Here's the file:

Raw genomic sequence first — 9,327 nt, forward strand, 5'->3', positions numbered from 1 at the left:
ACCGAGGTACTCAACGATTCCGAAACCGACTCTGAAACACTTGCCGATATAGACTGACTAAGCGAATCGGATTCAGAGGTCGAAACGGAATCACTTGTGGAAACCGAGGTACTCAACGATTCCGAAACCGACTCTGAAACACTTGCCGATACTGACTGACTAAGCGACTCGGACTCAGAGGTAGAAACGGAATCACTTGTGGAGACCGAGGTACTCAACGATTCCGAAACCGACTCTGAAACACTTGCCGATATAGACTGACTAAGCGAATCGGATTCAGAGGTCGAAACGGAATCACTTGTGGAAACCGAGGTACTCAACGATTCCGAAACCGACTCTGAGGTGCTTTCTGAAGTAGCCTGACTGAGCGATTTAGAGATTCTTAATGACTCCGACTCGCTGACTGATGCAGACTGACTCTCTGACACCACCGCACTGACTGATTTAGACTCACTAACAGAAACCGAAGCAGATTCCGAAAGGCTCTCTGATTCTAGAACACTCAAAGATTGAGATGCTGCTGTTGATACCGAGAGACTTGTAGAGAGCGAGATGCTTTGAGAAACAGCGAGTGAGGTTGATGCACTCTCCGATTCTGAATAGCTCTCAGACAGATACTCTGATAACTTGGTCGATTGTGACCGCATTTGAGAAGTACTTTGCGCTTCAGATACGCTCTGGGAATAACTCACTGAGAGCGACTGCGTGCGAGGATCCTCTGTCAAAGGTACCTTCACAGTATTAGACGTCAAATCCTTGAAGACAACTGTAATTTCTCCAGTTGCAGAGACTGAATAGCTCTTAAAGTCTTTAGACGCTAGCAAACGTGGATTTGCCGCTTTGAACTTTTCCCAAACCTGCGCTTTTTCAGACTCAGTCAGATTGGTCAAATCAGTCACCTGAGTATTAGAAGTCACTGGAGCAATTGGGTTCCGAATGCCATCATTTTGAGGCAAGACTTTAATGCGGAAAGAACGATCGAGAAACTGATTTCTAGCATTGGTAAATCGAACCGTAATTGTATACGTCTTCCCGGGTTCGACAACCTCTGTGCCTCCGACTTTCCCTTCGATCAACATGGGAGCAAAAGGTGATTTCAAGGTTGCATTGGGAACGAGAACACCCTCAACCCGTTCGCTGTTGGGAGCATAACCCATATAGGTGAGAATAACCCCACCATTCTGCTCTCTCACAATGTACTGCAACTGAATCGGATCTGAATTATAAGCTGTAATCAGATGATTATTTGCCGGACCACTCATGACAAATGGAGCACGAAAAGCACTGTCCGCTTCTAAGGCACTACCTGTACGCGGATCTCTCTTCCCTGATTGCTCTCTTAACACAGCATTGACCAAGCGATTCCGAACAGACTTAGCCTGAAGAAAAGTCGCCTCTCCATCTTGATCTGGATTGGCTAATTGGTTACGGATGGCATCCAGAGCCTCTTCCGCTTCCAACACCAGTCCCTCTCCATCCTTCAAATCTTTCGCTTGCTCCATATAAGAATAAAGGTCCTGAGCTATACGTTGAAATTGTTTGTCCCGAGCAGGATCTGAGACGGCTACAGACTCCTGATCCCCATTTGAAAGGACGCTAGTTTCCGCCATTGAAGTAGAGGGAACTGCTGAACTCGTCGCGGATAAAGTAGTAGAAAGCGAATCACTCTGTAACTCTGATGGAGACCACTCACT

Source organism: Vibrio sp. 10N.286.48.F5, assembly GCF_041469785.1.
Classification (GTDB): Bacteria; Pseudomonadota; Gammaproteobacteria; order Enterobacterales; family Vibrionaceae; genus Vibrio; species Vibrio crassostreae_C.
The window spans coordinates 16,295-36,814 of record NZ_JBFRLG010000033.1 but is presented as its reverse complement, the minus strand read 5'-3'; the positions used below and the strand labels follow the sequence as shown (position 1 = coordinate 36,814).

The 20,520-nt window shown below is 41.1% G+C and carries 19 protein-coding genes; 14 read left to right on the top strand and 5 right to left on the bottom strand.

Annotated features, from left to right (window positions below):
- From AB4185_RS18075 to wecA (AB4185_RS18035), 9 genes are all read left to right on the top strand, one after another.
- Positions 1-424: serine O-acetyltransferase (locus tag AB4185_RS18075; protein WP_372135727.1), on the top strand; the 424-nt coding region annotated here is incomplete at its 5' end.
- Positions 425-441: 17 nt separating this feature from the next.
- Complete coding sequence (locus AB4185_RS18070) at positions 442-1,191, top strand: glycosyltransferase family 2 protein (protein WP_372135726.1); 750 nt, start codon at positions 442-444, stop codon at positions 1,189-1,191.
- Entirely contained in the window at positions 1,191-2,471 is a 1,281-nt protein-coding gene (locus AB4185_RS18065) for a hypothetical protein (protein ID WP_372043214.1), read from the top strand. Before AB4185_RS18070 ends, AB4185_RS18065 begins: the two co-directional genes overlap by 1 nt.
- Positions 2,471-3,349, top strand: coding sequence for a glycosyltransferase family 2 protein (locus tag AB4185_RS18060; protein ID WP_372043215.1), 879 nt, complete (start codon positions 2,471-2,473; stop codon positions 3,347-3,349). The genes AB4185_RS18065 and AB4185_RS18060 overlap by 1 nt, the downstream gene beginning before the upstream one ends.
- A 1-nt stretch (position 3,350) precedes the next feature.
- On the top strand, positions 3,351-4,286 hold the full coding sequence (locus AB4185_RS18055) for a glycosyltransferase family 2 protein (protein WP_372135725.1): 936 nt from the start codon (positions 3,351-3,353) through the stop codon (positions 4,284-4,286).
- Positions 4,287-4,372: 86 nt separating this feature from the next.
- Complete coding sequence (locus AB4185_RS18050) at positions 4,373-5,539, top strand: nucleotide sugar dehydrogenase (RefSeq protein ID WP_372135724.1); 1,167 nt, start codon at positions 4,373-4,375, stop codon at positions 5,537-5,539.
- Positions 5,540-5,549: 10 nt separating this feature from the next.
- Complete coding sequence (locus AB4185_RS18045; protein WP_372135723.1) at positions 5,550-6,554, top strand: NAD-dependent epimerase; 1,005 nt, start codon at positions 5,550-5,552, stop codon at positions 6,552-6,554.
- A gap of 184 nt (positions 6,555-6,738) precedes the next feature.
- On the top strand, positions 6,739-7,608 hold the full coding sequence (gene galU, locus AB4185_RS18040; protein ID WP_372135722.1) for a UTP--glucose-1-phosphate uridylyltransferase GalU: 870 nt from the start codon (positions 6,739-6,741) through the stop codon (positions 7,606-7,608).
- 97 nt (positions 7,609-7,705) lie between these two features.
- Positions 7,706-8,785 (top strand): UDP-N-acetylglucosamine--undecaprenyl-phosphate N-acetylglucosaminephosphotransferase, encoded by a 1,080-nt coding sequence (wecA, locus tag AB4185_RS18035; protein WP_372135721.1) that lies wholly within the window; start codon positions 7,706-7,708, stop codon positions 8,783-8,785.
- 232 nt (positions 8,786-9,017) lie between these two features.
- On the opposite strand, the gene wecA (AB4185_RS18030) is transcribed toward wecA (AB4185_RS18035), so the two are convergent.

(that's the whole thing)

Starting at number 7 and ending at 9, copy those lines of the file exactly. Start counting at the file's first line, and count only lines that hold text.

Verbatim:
Annotated features, from left to right (window positions below):
- From AB4185_RS18075 to wecA (AB4185_RS18035), 9 genes are all read left to right on the top strand, one after another.
- Positions 1-424: serine O-acetyltransferase (locus tag AB4185_RS18075; protein WP_372135727.1), on the top strand; the 424-nt coding region annotated here is incomplete at its 5' end.